Growing microgreens

Winter can feel long, dark, and lonely.  Thats especially true if you’re a gardener, used to seeing plush green colors throughout the year.  Many folks put their gardening chores away right around the Labor Day weekend, or shortly thereafter.  Then they might start back up again in mid-March or the first part of April.  Thats 6 months!  A long time to not see green.

I like to grow microgreens all year, but I particularly enjoy it during the winter months when it seems like everything is cloudy and just brown.  I love growing them not for just the nutritional value and taste, but also because it gives me something to put on the counter during December and January thats alive and green.  They are so easy to do.  Its a great hobby and you get the reward of eating something delicious.  They require nothing elaborate, in fact, they are grown and harvested as you see in the picture-on a windowsill.  A little snip of this on top of a salad, on a baked potato, or even added to scrambled eggs will light your taste buds on fire.  Another great thing about them?  They generally only take about 8-10 days.  If you’ve never tried them you should.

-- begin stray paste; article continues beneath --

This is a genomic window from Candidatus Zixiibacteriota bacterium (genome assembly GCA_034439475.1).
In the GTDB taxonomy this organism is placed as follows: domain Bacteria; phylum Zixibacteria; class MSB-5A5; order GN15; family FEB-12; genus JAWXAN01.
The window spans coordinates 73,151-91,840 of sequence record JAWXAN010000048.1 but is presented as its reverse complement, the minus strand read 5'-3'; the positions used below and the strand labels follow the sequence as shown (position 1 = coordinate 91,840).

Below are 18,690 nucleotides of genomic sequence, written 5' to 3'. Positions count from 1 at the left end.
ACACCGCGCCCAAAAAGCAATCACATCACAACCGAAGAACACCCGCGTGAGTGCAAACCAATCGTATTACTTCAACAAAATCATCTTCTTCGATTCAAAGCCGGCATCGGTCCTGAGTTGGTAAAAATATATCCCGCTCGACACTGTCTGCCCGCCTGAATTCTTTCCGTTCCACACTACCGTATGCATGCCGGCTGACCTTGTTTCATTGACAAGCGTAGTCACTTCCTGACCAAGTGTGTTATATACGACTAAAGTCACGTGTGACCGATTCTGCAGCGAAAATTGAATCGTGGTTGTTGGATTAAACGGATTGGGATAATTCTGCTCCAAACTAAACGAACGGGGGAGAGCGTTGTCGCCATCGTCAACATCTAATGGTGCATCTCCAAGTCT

In the meantime, did you see my newest ebook?  It surely hasn’t set the world on fire, probably because there’s not many places that are experiencing warm weather in January and February, so why bother?  There are plenty of us around who love lettuce all year but growing it in the gardens during summer is really hard if you live in a place where temperatures get to be 80-85 plus degrees.  If thats the case, this short ebook is for you.  Warm weather gardeners know the challenges of trying to keep lettuce going through summer.  This ebook teaches the 5 techniques that I’ve used to be able to harvest lettuce in our very warm summers.  I hope you enjoy it. &nbsp

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